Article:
the company's press statement said nothing of a DNR just their policy
    "He who fights with monsters should look to it that he himself does not become a monster. And when you gaze long into an abyss the abyss also gazes into you." -Friedrich Nietzsche

  14. #14
    One of the first things they taught me during CPR class was that the act of performing CPS can break the ribs of even a healthy man. It would go to reason that CPR would be just as dangerous to an elderly person.

    That said I suspect the "rule" is in effect because, at some prior time, CPR was administered and the home was sue'd over it. Most likely because of injuries sustained during the act of performing CPR. I'm also sure that the family involved was notified of all the policies when they chose that home.

    People may not like the policy. But it's one of the few remaining options that home has in a society where the answer to everything, no matter how trivial, is to sue.

  15. #15
    Tort Reform. We need it so badly.

    I'm surprised even so, as most states have good Samaritan laws that would protect the nurse. As long as she acted in good conscience and within the bounds of her training she "should" have been safe from being sued.
    I sat alone in the dark one night, tuning in by remote.
    I found a preacher who spoke of the light, but there was Brimstone in his throat.
    He'd show me the way, according to him, in return for my personal check.
    I flipped my channel back to CNN and lit another cigarette.

  16. #16
    Quote Originally Posted by ovm33 View Post
    Tort Reform. We need it so badly.

    I'm surprised even so, as most states have good Samaritan laws that would protect the nurse. As long as she acted in good conscience and within the bounds of her training she "should" have been safe from being sued.
    Those good samaritan laws do not apply to someone who works at, and is under contract, to such a facility with policies in place.
    when all else fails, read the STICKIES.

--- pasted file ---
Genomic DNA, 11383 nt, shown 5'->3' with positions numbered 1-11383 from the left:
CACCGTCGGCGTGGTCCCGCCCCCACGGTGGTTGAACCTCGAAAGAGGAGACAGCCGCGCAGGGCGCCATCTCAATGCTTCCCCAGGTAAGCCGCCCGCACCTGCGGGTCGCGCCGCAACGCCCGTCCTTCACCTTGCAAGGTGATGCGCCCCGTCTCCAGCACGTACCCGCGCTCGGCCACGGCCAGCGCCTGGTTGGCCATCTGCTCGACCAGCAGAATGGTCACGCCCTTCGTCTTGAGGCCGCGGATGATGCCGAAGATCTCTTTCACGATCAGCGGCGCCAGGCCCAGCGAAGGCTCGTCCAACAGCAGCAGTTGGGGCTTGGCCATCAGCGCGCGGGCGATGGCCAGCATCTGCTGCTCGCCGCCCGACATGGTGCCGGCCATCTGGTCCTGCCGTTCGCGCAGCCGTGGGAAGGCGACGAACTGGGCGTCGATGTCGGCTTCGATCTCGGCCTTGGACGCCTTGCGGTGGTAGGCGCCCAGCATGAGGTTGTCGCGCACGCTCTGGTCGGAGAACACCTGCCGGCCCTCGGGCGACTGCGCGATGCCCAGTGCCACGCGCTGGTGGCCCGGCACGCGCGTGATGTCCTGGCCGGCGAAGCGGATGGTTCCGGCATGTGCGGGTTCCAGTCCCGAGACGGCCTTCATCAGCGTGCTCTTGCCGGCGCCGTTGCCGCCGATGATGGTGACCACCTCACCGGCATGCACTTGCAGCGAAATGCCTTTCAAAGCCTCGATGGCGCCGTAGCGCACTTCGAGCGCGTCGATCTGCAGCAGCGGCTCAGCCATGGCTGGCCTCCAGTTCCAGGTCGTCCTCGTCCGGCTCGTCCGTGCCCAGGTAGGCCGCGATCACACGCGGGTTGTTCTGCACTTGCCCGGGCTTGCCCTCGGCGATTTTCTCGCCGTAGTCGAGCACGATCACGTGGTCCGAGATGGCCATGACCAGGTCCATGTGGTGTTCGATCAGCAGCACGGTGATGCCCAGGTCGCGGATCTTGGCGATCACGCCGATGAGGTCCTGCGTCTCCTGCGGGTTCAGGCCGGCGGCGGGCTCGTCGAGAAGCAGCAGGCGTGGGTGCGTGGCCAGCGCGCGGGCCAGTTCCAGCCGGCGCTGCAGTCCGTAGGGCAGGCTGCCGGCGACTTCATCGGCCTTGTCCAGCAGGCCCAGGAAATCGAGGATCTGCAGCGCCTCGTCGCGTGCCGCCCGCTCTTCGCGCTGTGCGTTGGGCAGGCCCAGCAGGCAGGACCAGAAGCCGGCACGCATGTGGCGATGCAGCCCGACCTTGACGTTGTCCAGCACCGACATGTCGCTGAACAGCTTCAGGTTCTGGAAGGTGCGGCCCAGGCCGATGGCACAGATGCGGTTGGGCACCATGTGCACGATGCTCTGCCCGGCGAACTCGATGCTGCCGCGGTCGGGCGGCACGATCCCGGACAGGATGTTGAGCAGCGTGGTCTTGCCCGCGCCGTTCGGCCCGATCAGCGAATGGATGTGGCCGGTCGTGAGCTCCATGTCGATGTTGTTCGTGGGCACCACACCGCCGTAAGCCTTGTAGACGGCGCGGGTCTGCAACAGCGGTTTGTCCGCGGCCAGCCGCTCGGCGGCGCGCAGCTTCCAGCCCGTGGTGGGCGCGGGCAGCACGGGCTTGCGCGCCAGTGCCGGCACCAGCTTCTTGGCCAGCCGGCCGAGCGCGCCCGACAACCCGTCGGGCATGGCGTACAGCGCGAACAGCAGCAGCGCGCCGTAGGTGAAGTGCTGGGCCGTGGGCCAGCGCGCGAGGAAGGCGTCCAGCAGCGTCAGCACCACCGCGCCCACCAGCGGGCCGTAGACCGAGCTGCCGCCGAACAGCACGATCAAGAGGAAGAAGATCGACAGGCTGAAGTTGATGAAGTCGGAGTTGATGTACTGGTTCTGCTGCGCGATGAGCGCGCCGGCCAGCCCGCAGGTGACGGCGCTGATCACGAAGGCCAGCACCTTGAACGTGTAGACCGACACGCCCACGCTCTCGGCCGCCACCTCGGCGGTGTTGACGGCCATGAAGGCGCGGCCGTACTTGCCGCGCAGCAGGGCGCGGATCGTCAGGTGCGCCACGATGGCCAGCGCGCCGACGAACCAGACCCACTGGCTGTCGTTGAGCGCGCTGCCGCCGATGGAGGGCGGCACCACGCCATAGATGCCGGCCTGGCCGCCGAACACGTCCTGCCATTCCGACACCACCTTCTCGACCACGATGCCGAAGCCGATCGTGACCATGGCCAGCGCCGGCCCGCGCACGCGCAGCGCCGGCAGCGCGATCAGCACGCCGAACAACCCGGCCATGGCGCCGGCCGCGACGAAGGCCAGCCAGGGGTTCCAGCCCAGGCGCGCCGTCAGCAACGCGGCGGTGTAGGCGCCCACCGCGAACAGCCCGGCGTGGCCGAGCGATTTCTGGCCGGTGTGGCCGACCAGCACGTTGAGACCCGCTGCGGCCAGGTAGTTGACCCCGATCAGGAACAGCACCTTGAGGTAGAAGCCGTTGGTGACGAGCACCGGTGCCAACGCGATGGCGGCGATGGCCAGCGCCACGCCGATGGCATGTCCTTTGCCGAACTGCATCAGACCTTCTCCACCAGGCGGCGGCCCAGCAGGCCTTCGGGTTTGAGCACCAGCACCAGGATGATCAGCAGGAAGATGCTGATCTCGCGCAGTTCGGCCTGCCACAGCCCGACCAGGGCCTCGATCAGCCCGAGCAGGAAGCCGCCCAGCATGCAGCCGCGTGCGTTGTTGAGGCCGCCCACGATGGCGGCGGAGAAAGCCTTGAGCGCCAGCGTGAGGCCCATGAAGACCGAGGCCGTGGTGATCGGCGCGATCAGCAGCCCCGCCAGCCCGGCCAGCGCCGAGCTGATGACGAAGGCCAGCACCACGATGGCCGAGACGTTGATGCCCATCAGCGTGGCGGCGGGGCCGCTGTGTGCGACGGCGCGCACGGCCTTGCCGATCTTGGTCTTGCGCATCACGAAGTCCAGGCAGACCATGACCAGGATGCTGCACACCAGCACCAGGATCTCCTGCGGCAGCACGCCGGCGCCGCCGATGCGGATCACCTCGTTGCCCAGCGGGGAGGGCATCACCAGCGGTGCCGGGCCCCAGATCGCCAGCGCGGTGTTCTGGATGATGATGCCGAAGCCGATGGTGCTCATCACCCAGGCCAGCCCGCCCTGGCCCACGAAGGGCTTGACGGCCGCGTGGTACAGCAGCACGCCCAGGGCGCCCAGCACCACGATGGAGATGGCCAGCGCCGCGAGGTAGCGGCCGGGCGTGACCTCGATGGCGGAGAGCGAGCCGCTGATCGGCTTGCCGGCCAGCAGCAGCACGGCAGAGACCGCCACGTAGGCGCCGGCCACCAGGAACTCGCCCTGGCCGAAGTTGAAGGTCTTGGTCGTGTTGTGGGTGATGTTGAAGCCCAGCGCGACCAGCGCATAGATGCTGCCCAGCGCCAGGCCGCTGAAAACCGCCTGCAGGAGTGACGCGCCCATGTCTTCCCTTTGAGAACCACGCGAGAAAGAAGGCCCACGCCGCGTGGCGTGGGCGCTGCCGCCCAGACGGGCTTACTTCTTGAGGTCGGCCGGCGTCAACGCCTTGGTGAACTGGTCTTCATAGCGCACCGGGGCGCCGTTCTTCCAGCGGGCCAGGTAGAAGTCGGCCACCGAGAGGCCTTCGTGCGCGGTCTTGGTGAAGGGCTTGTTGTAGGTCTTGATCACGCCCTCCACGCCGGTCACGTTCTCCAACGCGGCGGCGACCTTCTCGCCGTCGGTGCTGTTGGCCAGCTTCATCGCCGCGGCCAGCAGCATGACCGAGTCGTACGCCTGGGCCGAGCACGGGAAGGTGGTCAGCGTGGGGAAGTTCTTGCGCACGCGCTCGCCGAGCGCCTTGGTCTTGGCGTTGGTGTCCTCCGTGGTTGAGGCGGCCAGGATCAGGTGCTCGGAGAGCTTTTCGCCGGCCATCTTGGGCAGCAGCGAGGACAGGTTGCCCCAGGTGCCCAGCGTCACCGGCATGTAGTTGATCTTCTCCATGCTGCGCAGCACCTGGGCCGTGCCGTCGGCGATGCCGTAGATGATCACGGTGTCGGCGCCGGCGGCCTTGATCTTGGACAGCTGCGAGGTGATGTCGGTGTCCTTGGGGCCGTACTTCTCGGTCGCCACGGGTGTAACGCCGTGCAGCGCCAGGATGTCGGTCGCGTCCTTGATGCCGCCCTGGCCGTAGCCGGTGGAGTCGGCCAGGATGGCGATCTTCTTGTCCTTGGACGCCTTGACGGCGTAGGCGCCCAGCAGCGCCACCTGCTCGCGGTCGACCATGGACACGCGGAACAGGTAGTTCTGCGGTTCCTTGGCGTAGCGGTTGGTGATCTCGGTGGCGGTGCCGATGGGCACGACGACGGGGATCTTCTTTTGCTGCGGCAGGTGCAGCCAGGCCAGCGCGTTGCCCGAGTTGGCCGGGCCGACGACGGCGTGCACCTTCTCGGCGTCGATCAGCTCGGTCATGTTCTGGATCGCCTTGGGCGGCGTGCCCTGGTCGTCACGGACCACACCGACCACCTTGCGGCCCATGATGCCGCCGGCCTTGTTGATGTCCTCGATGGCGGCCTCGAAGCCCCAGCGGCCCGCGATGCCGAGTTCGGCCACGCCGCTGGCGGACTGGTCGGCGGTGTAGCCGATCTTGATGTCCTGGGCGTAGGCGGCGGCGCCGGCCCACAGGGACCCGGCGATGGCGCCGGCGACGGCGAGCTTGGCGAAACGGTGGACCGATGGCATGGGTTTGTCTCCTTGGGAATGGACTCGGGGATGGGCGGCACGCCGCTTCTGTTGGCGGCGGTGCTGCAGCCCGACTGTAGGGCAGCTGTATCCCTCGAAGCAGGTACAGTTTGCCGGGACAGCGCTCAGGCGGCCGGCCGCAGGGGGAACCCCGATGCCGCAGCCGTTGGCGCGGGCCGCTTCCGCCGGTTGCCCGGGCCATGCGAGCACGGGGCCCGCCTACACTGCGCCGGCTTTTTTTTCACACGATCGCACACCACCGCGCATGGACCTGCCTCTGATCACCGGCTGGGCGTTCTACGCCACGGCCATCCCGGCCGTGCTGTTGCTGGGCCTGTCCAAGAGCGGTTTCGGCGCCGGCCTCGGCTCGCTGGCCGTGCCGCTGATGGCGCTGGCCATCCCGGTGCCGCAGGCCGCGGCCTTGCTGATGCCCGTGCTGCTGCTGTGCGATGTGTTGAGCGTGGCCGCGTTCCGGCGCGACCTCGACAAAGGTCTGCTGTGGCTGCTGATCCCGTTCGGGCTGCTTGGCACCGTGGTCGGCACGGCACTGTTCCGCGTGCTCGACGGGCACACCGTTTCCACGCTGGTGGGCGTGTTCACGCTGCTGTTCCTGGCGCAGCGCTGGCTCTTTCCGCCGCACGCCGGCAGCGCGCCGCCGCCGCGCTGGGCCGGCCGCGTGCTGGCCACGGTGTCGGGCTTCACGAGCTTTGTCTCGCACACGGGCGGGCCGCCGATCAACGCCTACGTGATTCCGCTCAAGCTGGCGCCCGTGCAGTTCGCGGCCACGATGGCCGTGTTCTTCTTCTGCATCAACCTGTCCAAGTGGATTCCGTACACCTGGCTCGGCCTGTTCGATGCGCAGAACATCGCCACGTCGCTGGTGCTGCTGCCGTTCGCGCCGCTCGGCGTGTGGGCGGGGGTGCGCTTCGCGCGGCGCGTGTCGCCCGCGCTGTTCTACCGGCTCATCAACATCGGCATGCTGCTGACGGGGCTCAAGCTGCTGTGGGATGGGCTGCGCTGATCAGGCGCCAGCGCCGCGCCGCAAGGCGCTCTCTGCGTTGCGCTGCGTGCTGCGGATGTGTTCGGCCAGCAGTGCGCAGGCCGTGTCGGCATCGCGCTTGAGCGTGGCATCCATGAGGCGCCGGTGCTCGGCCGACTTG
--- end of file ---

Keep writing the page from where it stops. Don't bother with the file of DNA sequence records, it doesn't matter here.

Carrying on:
17. #17
    Quote Originally Posted by Blood fox View Post
    they should have had a mobile defibrillator then, obviously they didn't ( which is a mistake in the first place) then CPR was the best option



    you have got to be kidding me right? do you have any idea how horrible it is to be striving for air and it not coming? Have you and Idea how painful that is?

    Repertory failure is NOT a peaceful death the the slightest.

    ---------- Post added 2013-03-03 at 09:42 PM ----------



    the company's press statement said nothing of a DNR just their policy
    well *if* she had a DNR that is her choice to make

    ---------- Post added 2013-03-03 at 09:47 PM ----------

    Quote Originally Posted by Twotonsteak View Post
    One of the first things they taught me during CPR class was that the act of performing CPS can break the ribs of even a healthy man. It would go to reason that CPR would be just as dangerous to an elderly person.

    That said I suspect the "rule" is in effect because, at some prior time, CPR was administered and the home was sue'd over it. Most likely because of injuries sustained during the act of performing CPR. I'm also sure that the family involved was notified of all the policies when they chose that home.

    People may not like the policy. But it's one of the few remaining options that home has in a society where the answer to everything, no matter how trivial, is to sue.
    ding ding ding, we have a winner, someone that is actually logical.

    I love all the people saying "O MAN I'D THROW AWAY MY JOB AND CAREER THAT I SPENT THOUSANDS OF DOLLARS IN SCHOOLING TO GET TO SAVE THE DAY BETTY .. ALSO TO GET SUED LOL!" ok buds, go do that.

  18. #18
    Should listen to the audio. I think the 911 operator lost her faith in humanity after the caller refused to do anything or get any innocent bystander to do something.

  19. #19
    There must be a reason why this rule was set in the first place.
    Until we know the real reason, there is no way to judge the nurse.

    Btw, here in germany it would not be possible to refuse CPR because of some company's rule. You could be sentenced for up to one year in prison.

  20. #20
    It's a retirement home. People go there to die. The family obviously knew the DNR protocol was a part of the facility.